Adding value with specialty inks

Clear inks can be used to add texture and durability to a wide-format graphic, as with this tempered glass coffee table.

Clear inks can be used to add texture and durability to a wide-format graphic, as with this tempered glass coffee table.

Metallic ink: It sells
The number of sign shops using metallic inks in printing is growing at a fast rate, as the value and impact of metallic effects are quite strong. To be effective, after all, signs, POP displays, promotional graphics and labels all need to grab a consumer’s attention right away.

Metallic inks, more than any other specialty formulations, achieve this effect. In addition to gold, silver and bronze hues, it is possible to combine metallic silver ink with CMYK inks for a nearly unlimited number of metallic colours and pearlescent effects.

Metallic inks adhere to both coated and uncoated substrates, including PVC and PET films and photographic papers, to name a few. Calgary-based 54blue is a large-format printing shop that incorporates both metallic and white inks in window graphics for a variety of sports retailers.

Beyond the large-format arena, however, there are also mostly untapped markets for metallic inkjet printing in areas like proofing and package prototyping. In the past, packaging prototypes could only be produced on large presses that were expensive to operate. With digital inkjet technology, on the other hand, it is now possible to print a proof or prototype with metallic inks on demand with one standard device.

Metallic design proofs are also becoming more common because colour management software developers have integrated their technologies with wide-format printers. This allows PSPs to enjoy all of the benefits of metallic colour matching without having to invest in larger, costlier equipment.

There are a number of technical factors to consider before adopting metallic inks. Like white inks, their particles are heavier than those in CMYK inks and require frequent circulation.

Metallic inks are also generally less scratch-resistant than CMYK, white or clear inks. To address this issue—and, for that matter, to create new colours—metallic inks are typically combined with CMYK inks, rather than printed in isolation. Lamination is also recommended to help make images last longer. It is a good idea to test the media in advance to ensure the results are as expected.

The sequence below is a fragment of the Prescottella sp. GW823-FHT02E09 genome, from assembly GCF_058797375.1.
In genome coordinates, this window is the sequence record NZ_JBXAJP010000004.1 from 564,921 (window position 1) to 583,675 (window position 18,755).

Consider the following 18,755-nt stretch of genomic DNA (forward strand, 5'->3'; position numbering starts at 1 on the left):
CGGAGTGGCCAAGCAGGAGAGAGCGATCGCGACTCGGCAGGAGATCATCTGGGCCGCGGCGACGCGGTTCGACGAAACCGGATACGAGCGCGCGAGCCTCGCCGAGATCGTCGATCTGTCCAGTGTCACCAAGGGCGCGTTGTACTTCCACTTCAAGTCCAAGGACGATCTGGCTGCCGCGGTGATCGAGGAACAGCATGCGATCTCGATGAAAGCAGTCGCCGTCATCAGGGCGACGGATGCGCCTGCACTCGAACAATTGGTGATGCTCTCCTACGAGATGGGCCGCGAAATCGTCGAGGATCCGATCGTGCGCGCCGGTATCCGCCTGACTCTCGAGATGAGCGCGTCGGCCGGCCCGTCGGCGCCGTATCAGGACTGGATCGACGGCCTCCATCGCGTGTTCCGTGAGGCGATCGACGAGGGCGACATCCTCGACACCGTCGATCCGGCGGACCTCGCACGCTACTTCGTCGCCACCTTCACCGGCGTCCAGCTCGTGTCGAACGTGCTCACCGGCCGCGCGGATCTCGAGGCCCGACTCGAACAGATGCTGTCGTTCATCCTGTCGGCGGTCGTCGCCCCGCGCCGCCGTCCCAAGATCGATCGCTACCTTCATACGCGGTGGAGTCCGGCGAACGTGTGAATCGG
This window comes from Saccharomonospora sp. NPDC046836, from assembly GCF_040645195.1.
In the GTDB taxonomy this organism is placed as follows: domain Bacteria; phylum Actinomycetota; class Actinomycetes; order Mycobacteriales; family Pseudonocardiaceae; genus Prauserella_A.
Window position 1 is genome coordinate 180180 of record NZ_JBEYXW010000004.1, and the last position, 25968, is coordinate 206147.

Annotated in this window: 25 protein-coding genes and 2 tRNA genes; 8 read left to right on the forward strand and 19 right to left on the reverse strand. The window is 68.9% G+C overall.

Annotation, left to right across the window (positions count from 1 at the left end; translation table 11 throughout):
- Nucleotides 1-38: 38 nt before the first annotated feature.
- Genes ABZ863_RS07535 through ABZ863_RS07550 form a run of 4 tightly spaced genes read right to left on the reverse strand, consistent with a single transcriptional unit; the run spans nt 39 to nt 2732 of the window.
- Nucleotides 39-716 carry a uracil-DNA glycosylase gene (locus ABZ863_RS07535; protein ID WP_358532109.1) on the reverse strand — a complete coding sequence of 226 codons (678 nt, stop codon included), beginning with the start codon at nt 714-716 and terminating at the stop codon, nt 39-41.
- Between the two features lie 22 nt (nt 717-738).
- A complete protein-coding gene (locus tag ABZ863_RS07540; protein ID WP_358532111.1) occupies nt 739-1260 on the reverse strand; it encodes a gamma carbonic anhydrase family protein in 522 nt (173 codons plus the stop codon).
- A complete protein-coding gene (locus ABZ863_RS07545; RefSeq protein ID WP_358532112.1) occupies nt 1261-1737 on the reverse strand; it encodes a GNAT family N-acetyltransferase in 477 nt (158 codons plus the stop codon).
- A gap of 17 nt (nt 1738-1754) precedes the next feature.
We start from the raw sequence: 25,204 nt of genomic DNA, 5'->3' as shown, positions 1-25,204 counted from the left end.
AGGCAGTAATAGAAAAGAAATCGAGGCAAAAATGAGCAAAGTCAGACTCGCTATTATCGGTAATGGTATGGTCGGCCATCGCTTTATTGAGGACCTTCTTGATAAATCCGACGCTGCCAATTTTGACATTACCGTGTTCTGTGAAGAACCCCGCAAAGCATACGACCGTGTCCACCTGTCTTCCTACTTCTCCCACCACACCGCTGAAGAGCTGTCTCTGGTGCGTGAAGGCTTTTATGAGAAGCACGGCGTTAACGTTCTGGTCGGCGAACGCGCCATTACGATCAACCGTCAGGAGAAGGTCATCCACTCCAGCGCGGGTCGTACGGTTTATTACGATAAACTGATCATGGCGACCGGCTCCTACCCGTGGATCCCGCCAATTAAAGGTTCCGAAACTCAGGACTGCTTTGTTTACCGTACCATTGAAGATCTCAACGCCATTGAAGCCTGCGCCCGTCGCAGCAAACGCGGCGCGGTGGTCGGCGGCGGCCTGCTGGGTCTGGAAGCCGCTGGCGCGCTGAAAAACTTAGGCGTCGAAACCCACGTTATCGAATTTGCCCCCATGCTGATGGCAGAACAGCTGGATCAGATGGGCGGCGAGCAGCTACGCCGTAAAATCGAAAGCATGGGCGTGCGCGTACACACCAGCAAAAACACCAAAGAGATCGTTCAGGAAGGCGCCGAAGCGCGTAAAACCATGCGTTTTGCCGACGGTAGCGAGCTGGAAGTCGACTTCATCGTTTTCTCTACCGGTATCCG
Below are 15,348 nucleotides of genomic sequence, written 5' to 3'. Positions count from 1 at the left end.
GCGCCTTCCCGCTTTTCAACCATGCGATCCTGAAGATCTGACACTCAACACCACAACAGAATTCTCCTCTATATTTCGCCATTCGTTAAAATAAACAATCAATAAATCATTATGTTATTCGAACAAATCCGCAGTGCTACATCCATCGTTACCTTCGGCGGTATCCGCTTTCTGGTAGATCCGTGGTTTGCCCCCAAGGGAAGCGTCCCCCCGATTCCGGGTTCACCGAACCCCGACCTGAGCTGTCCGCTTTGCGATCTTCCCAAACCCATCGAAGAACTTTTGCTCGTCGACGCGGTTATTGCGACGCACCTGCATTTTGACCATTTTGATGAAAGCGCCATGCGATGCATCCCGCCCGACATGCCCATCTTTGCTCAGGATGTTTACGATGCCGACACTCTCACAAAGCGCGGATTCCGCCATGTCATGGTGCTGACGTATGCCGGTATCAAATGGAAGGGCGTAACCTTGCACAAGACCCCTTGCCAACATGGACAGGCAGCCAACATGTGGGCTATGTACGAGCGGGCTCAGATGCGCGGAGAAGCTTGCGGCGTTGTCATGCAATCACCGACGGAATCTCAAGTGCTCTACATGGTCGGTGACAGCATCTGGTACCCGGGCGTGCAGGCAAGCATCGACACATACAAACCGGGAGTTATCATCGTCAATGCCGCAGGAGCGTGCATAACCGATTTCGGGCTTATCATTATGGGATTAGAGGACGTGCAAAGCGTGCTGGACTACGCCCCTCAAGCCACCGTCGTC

Again, many major graphic design software suites now allow for metallic colours in their files and RIP software offers colour libraries with hundreds of metallic options that can be matched and reproduced with high accuracy. Signmakers can even create their own custom colours.

Many PSPs worry about the expense of metallic inks. They do cost more than CMYK inks ounce for ounce, but less is needed to make the same visual impact. The old adage, ‘less is more,’ holds true.

Only if they are used to cover an entire background is their cost going to hurt, but that is the exception, not the rule. Metallic inks are hardly ever used as a flood. Typically, they cover just a small fraction of an overall graphic, adding pennies to its cost, not dollars. Operational costs for most applications tend to average less than 50 cents per square foot.

Meanwhile, the resulting graphics can command premium prices in the marketplace. They are often priced 30 to 40 per cent higher than CMYK-only prints.

Clear inks are also used to add texture to the housing for computers and other electronic devices.

Clear inks are also used to add texture to the housing for computers and other electronic devices.

Learn to teach
The advantages of specialty inks are highly evident. They help PSPs increase their value proposition for the customer, differentiate their business from their competitors and increase their profits per job.

As these inks are still relatively new to wide-format digital printing, however, customers may not already have graphic design files that incorporate them. Instead, signmakers will need to introduce the concept, with samples on hand to show off the benefits. And they will need to be ready to add special colours and effects to their customers’ files for them.

With this in mind, professional training is important. By participating in workshops and webinars, reading articles and documentation and watching video tutorials, signmakers can make the most of their investment and effectively sell their customers on new ideas. Training may come from the printer manufacturer, the ink supplier, support staff, dealers, other sign shops, user forums and/or industry conferences.

In the end, learning how best to exploit the initial investment in printing equipment and consumables will make all of the difference to the business. The shop and its customers will both benefit from high-impact results.

Laurie Weller is a writer and public relations (PR) representative for Roland DGA, which markets digital wide-format inkjet printers and cutters with white, clear and metallic inks. For more information, visit

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